SeAMK International Week celebrates long-lasting cooperation and relationships

kategoria: SeAMK Info
Kenialaiset Evayline ja David ja suomalainen Helinä istuvat vierekkäin.
Evayline Nkirigacha and David Omondi Okeyo from Kenya Nutritionists and Dieticians Institute and Helinä Mesiäislehto-Soukka from SeAMK.

Today is Valentine’s Day but we have enjoyed a great group of international friends for the whole week at SeAMK Frami Campus.

Welfare and Responsibility themed International Week organized by SeAMK School of Food and Agriculture and School of Health Care and Social Work has gathered 30 teachers and staff members from SeAMK partner universities all over the world. Countries represented are for example The Netherlands, Belgium, Great Britain, Japan, Kenya, Croatia, Portugal, France, Germany, Slovenia, Switzerland and Vietnam.

A versatile programme has offered deep professional conversations, field trips and visits, good food, time together and of course the Finnish speciality: ice swimming and sauna.

A warm Finnish-Kenyan relationship

Professional side of the week started on Tuesday with keynote speeches by David Omondi Okeyo, PhD, Chief Executive Officer from Kenya Nutritionists and Dieticians Institute (KNDI) and Aida Moreira da Silva, professor from Coimbra College of Agriculture, Polytechnic Institute of Coimbra in Portugal. Both have years of history working with SeAMK and they have visited Seinäjoki many times.

Dr David Omondi Okeyo luennoi.
Dr David Omondi Okeyo in his keynote speech.
Aida Moreira da Silva luennoi.
Aida Moreira da Silva in her keynote.

Dr David Omondi Okeyo tells that he has known lecturer Helinä Mesiäislehto-Soukka from SeAMK for almost 13 years now. Mesiäislehto-Soukka has worked in Health Africa project where SeAMK is a partner with seven other Finnish Universities of Applied Sciences.

“We have worked there 25 years now and I have had many students from Kenya. David first studied and later worked in the university, where I got to know him”, tells Mesiäislehto-Soukka.

Last year David Omondi Okeyo invited her to speak in a conference held in Kenya. Mesiäislehto-Soukka’s topic was about breast feeding and Finnish baby friendly programme.

In his keynote David Omondi Okeyo spoke about impact of food fortification on child growth and development during complementary feeding. Okeyo and his collegue Evayline Nkirigacha, chairperson of Kenya Nutritionists and Dieticians Institute tell that their organization is working for the Kenyan government to implement the Nutritionists and Dieticians Act of 2007.

KNDI provides for training, registration and licensing of Nutritionists and Dieticians. It also provides for the regulations of the standards and practice of the profession and ensures effective participation in matters relating to nutrition and dietetics and for connected purposes. Currently, KNDI is the only such legal-framework in the Africa Region, designed to comprehensively and inclusively handle issues related to food, nutrition and dietetics for the improvement of the well-being of humanity.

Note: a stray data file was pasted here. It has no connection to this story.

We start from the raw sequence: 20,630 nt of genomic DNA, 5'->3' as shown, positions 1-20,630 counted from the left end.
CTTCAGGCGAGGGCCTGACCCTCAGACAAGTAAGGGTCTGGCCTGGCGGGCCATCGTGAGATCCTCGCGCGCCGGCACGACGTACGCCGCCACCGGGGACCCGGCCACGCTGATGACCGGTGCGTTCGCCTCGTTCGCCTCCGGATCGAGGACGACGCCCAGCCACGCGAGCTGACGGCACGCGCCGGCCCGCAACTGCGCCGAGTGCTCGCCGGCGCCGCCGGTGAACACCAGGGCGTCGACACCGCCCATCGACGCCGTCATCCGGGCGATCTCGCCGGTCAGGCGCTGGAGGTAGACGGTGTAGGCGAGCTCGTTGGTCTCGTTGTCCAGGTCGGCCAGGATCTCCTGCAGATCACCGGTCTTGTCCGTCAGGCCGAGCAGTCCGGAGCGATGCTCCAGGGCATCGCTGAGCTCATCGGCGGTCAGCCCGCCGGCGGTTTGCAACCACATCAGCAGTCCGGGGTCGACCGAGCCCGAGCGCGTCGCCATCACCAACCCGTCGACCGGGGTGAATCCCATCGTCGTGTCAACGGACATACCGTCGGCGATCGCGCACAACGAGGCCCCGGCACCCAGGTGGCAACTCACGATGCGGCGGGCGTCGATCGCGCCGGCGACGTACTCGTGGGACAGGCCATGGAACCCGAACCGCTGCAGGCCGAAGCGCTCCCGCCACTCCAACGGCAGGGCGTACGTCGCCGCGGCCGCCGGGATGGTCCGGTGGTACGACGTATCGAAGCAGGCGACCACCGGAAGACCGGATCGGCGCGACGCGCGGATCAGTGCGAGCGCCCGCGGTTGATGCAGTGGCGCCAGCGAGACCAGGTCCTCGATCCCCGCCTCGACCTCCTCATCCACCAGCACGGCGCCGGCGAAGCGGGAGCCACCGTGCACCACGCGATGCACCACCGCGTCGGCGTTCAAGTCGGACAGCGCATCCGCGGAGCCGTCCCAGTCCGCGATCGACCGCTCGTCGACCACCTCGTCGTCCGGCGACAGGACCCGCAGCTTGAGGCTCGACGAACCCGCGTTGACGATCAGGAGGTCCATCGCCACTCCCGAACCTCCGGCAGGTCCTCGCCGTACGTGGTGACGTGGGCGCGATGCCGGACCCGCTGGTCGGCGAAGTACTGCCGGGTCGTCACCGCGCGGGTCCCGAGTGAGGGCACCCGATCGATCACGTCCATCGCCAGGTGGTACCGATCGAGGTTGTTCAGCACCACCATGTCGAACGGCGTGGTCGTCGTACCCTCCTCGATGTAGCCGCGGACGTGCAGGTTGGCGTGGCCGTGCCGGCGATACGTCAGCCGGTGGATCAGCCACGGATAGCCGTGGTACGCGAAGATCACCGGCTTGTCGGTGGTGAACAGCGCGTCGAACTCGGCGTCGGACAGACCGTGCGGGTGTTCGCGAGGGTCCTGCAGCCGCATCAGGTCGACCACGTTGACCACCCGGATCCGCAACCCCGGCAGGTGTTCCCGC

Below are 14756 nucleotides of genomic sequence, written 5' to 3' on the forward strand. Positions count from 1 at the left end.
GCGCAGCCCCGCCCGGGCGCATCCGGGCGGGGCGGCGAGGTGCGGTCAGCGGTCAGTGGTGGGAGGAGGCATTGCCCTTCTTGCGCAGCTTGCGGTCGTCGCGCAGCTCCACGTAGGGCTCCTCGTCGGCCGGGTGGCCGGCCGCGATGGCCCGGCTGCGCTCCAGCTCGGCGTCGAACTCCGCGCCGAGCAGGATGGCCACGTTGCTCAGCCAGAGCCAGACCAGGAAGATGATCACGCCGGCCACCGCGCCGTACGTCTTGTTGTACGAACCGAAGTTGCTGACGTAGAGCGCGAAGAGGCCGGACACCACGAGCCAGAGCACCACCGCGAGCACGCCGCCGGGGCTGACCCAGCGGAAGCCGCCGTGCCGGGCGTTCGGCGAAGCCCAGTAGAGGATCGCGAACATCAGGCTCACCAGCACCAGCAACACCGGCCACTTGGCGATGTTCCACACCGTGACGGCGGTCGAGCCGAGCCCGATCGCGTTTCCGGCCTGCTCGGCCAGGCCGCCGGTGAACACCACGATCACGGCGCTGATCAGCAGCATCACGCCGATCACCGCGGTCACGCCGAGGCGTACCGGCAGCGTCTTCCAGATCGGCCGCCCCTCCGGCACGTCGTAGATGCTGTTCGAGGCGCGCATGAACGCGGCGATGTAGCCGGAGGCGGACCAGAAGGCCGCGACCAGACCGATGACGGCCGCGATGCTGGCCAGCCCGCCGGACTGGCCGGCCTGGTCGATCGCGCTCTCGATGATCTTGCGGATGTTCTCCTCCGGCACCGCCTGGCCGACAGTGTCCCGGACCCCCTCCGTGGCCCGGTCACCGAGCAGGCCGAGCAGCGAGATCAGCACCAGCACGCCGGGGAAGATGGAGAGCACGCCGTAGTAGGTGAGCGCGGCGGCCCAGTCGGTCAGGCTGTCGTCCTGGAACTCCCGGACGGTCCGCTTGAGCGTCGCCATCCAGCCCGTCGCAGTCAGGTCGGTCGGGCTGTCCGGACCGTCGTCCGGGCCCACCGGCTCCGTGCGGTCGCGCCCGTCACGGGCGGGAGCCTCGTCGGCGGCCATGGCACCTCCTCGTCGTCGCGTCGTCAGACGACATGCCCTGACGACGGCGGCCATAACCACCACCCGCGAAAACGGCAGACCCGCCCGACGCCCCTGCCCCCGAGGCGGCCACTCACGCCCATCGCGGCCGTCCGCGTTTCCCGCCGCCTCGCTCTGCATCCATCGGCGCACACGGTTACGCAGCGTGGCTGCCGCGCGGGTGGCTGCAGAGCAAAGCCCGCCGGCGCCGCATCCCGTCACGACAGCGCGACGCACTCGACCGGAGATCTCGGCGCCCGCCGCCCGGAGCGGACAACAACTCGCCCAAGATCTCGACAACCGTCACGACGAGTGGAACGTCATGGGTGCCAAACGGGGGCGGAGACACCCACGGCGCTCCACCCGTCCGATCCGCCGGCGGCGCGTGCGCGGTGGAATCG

When it comes to relationship with Finland and SeAMK:

“We hope to have this relationship and keep up working together. It has given us both a lot. There is still a lot to do”, David Omondi Okeyo says.

Come-back as a teacher

Tim Beeris, teacher and anthropologist from Saxion University of Applied Sciences in Netherlands, made a come-back to Seinäjoki. At first he spent an autumn here as an exchange student in 2014.

“For me it was a great experience. I like to be involved in international activities and that is something I think you can learn a lot from”, he says.

Tim Beeris, opettaja Saxionista, kampustalon aulassa.
Tim Beeris from Saxion University of Applied Sciences.

Second time in Seinäjoki brought back nice and warm memories of the city, the people and for example hitchhiking and couch-surfing trips around Finland.

“When I was asked by my colleague to take over this week I was really happy, because it gave me a chance to come back. When we arrived in Seinäjoki I had a really warm feeling again.

Now as a teacher his focus has been largely on the student group’s programme.

“The programme of the week was really good for the students and I think they learn to reflect their own society. What I think the biggest value of International Week is just to interact with different cultures, systems and ways of living”, he concludes.